sion were two procedures slowly gaining popularity [3].
Costo-transversectomy is a simple procedure for drain-
age of the abscess in thoracic region. In the antero-lateral
decompression procedure the spinal canal is decom-
pressed by sacrificing the pedicle as well as the anterior
diseased material. They do not address the radical re-
moval of diseased vertebrae or reconstruction of anterior
column; hence nothing to do with spinal stability or pro-
gression of the deformity.
Hodgeson et al. during their Hong kong experience de-
vised the radical excision of the diseased area by anterior
thoracic or thoraco-lumbar approach and reconstructing
the anterior column by rib graft. They noted significant
improvement in terms of mortality, spinal stability and
cure from the infection [4].
Rajasekaran and Soundarapandian noted failure of rib
graft and progression of kyphosis following the Hong-
kong procedure [5]. They reported fibular graft as better
alternative. In another study they proposed a formula for
expected progression of the kyphotic angle from the ini-
tial radiographic measurement of destruction [6].
Anterior column is reconstructed by rib grafts, fibular
strut graft, metallic cage along with anterior instrumenta-
tion like locking plates. They can be supplemented by
posterior instrumentation and fusion.
Posterior stabilization was earlier done by closed rec-
tangles with sublaminar wires; rod and laminar hook
constructs like Herrington’s, Luque rod system [7]. Pre-
sently these are mostly replaced by pedicle screw-rod
system. All of them act as a tension band in stabilizing
the spine; so the anterior column continuity is a prereq-
uisite for them.
Anterior column reconstruction from the posterior
transpedicular approach has slowly gained popularity.
The diseased material is curetted from the posterior as-
pect, the cord got decompressed from both anterior and
lateral aspect and expandable cage fills the anterior col-
umn defect. Posterior instrumentation then stabilizes the
spine. This procedure obviates the morbidity associated
with anterior thoracotomy approach. This approach is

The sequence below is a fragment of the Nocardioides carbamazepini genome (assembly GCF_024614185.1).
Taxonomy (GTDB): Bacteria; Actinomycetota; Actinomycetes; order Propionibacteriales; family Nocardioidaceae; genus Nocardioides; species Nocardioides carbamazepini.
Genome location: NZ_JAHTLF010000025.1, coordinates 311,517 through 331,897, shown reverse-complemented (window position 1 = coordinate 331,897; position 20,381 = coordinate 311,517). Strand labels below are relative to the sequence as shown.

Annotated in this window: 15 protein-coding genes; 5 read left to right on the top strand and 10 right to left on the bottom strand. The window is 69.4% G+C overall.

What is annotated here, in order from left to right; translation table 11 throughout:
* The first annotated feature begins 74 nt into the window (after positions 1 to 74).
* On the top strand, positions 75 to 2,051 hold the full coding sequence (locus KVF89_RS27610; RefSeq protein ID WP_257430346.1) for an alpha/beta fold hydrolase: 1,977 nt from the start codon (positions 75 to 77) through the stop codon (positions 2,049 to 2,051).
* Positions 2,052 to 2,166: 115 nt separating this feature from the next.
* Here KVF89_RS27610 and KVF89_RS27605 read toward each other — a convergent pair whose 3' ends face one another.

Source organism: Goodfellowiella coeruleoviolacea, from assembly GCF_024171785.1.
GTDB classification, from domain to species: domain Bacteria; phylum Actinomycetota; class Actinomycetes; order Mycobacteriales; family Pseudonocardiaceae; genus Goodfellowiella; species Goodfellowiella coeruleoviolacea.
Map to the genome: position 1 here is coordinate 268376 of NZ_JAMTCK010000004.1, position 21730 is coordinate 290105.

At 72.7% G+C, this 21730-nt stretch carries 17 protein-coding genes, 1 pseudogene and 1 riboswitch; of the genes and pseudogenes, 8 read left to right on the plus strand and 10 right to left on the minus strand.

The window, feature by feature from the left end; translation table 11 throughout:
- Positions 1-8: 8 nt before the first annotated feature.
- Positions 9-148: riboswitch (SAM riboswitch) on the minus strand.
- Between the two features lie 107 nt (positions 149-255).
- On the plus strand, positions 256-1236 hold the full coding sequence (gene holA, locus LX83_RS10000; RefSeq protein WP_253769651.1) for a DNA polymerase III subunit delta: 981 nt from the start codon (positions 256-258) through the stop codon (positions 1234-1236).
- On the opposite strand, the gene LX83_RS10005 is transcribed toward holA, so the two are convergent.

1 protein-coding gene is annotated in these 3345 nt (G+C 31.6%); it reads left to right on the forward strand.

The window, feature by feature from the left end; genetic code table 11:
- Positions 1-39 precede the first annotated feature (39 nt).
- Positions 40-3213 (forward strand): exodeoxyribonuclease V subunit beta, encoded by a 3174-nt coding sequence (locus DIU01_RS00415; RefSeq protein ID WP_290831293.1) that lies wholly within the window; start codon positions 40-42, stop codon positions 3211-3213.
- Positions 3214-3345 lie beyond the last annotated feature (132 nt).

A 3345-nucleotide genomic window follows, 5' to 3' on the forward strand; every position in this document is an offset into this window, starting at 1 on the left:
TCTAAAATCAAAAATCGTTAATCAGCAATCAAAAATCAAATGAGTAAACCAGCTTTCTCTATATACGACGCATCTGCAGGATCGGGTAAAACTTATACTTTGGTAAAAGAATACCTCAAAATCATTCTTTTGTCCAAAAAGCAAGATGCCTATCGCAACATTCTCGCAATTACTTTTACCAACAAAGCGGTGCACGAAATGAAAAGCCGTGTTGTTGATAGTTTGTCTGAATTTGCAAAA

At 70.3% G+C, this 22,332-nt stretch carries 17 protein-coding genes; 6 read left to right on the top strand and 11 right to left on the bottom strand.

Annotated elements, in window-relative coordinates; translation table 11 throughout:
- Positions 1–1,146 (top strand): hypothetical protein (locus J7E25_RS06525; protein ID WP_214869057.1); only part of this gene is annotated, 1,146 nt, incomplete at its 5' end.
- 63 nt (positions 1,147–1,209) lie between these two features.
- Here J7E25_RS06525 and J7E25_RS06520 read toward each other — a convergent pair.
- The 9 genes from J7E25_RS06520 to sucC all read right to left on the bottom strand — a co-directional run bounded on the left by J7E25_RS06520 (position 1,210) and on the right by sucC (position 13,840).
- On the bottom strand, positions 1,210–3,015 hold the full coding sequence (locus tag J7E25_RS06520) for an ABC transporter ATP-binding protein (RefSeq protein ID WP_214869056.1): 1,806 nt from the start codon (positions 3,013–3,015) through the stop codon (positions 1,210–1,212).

utilized in vertebral osteomyelitis [8], osteoporotic com-
pression fractures [9], metastatic spinal tumours [10].
Mehta and Bhojraj proposed a MRI dependent classi-
fication system of spinal tuberculosis where they catego-
rized them into four groups. They advocated posterior
transpedicular decompression in the group who cannot
tolerate the thoracotomy [11]. Guven et al. also showed
good result in their cases treated by this approach [12].
Posterior instrumentation was chosen in our patient as
they are familiar to us as a routine procedure in trau matic
spine stabilizations. Pedicle screws offer sufficient stabi-
lizing power and hemilaminectomy along with transpedi-
cular limited anterior decompression ensures spinal cord
Good chemotherapy helps in rapid healing of the ante-
rior column and gives anterior support. Kyphosis pro-
gression usually stops after healing of the anterior col-
umn and posterior fusion. In our case kyphosis pro-
gressed and fusion failed resulting in pseudoarthrosis as
there was no adequate anterior support during the healing
Copyright © 2013 SciRes. OPEN ACCESS
P. Gogoi et al. / Case Reports in Clinical Medicine 2 (2013) 281-284
Copyright © 2013 SciRes.
period. Revised posterior instrumentation along with fu-
sion is doing well because of anterior support provided
by the healed anterior structures which were clinically
confirmed during revision surgery.
Posterior transpedicular limited anterior decompres-
sion is a viable option in Pott’s paraplegia. However, an-
terior column reconstruction is important in preventing
kyphosis progression. Pseudoarthrosis may be present in
infective spinal conditions also.